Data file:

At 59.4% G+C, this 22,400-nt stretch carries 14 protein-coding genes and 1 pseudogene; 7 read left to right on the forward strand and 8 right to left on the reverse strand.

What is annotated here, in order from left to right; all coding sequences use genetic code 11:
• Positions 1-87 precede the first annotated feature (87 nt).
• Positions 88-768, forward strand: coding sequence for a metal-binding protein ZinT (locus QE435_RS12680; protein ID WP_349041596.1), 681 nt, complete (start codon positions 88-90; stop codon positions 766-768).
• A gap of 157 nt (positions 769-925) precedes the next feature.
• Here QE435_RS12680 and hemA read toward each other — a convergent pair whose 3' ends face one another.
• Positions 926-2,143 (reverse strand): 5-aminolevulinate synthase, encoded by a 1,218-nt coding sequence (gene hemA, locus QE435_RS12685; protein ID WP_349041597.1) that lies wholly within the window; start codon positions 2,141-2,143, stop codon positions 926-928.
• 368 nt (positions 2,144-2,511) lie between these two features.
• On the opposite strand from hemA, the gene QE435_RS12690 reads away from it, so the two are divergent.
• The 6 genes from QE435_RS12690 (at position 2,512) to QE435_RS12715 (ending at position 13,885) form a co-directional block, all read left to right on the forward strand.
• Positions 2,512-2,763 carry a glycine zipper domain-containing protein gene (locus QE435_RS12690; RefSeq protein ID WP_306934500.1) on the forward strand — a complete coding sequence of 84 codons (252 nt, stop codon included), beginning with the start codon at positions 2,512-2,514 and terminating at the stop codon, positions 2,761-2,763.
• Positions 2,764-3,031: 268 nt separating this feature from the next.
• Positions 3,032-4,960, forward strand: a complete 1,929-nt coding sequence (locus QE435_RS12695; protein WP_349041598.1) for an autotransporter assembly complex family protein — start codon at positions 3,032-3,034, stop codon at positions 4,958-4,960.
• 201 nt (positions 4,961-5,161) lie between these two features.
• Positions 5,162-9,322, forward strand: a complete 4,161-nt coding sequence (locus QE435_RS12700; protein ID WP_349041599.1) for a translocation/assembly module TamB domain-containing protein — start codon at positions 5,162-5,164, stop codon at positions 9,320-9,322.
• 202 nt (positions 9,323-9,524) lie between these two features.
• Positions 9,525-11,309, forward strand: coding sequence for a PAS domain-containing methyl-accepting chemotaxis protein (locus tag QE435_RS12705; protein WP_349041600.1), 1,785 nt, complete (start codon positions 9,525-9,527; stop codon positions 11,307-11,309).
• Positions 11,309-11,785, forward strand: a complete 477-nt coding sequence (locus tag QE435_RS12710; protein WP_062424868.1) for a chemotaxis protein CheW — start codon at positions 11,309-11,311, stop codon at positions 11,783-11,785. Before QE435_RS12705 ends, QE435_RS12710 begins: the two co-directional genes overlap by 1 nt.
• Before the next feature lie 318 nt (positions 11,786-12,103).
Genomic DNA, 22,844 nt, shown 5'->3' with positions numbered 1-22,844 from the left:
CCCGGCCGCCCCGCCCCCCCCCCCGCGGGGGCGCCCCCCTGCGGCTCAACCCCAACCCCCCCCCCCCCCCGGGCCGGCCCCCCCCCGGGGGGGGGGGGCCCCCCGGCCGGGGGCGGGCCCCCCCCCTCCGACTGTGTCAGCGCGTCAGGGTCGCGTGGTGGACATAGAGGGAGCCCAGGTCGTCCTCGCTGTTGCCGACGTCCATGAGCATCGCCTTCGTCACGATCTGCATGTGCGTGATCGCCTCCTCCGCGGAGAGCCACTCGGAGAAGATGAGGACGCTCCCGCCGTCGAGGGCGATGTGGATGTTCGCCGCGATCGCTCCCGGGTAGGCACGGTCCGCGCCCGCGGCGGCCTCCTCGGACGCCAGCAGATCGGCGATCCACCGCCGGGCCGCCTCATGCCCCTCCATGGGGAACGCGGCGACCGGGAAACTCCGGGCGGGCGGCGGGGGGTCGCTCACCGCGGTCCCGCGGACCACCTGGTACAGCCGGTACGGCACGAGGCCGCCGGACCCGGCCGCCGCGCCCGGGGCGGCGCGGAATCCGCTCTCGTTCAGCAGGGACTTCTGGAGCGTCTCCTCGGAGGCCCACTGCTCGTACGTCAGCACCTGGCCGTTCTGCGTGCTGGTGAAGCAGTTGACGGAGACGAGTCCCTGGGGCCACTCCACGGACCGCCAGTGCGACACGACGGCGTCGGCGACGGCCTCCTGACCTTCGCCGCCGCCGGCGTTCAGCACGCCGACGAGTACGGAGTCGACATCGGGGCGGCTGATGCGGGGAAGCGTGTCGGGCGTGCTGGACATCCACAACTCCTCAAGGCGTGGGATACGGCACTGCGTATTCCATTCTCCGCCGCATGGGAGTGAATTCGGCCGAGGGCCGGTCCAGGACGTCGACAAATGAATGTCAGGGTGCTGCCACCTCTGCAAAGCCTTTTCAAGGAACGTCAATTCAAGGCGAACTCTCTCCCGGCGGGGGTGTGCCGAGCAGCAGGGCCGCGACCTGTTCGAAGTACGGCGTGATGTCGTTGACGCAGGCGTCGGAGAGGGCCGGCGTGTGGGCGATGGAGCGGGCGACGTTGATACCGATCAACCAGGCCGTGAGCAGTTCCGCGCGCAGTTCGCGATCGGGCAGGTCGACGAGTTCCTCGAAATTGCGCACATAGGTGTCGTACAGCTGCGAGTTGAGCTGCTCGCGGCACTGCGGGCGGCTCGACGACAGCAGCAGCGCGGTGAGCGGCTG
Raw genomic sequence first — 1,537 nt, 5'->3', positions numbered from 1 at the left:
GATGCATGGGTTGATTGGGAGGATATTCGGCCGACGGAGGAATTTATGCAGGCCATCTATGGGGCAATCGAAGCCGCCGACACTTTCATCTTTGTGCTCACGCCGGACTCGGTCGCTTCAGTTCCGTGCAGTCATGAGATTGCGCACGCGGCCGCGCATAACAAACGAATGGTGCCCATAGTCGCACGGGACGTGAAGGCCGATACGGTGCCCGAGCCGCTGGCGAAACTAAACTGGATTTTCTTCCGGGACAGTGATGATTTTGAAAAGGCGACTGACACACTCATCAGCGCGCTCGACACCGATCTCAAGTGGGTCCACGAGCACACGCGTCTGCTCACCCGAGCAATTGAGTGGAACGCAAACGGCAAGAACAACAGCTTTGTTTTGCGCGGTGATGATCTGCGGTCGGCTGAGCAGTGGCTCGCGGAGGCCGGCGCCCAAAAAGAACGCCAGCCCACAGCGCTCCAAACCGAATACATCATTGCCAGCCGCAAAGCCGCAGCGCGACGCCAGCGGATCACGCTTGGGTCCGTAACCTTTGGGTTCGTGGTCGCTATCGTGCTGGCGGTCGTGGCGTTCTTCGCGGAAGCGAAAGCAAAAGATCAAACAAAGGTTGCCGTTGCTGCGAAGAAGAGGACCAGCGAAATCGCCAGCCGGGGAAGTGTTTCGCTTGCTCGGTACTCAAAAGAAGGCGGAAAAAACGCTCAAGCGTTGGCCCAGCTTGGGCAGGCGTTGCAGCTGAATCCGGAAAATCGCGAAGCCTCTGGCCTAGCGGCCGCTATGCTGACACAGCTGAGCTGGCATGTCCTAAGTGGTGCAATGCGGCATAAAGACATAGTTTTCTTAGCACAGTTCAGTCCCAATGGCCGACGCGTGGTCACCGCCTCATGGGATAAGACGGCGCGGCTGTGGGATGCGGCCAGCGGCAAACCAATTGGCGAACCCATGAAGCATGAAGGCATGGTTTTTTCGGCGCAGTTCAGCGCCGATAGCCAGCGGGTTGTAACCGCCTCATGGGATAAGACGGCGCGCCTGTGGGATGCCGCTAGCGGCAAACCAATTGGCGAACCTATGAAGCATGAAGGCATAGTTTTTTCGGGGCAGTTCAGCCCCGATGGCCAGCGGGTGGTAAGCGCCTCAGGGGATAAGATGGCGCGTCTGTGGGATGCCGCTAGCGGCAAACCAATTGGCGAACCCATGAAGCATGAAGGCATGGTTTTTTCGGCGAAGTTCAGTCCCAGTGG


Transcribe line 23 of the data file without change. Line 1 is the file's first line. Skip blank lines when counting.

GATGCATGGGTTGATTGGGAGGATATTCGGCCGACGGAGGAATTTATGCAGGCCATCTATGGGGCAATCGAAGCCGCCGACACTTTCATCTTTGTGCTCACGCCGGACTCGGTCGCTTCAGTTCCGTGCAGTCATGAGATTGCGCACGCGGCCGCGCATAACAAACGAATGGTGCCCATAGTCGCACGGGACGTGAAGGCCGATACGGTGCCCGAGCCGCTGGCGAAACTAAACTGGATTTTCTTCCGGGACAGTGATGATTTTGAAAAGGCGACTGACACACTCATCAGCGCGCTCGACACCGATCTCAAGTGGGTCCACGAGCACACGCGTCTGCTCACCCGAGCAATTGAGTGGAACGCAAACGGCAAGAACAACAGCTTTGTTTTGCGCGGTGATGATCTGCGGTCGGCTGAGCAGTGGCTCGCGGAGGCCGGCGCCCAAAAAGAACGCCAGCCCACAGCGCTCCAAACCGAATACATCATTGCCAGCCGCAAAGCCGCAGCGCGACGCCAGCGGATCACGCTTGGGTCCGTAACCTTTGGGTTCGTGGTCGCTATCGTGCTGGCGGTCGTGGCGTTCTTCGCGGAAGCGAAAGCAAAAGATCAAACAAAGGTTGCCGTTGCTGCGAAGAAGAGGACCAGCGAAATCGCCAGCCGGGGAAGTGTTTCGCTTGCTCGGTACTCAAAAGAAGGCGGAAAAAACGCTCAAGCGTTGGCCCAGCTTGGGCAGGCGTTGCAGCTGAATCCGGAAAATCGCGAAGCCTCTGGCCTAGCGGCCGCTATGCTGACACAGCTGAGCTGGCATGTCCTAAGTGGTGCAATGCGGCATAAAGACATAGTTTTCTTAGCACAGTTCAGTCCCAATGGCCGACGCGTGGTCACCGCCTCATGGGATAAGACGGCGCGGCTGTGGGATGCGGCCAGCGGCAAACCAATTGGCGAACCCATGAAGCATGAAGGCATGGTTTTTTCGGCGCAGTTCAGCGCCGATAGCCAGCGGGTTGTAACCGCCTCATGGGATAAGACGGCGCGCCTGTGGGATGCCGCTAGCGGCAAACCAATTGGCGAACCTATGAAGCATGAAGGCATAGTTTTTTCGGGGCAGTTCAGCCCCGATGGCCAGCGGGTGGTAAGCGCCTCAGGGGATAAGATGGCGCGTCTGTGGGATGCCGCTAGCGGCAAACCAATTGGCGAACCCATGAAGCATGAAGGCATGGTTTTTTCGGCGAAGTTCAGTCCCAGTGG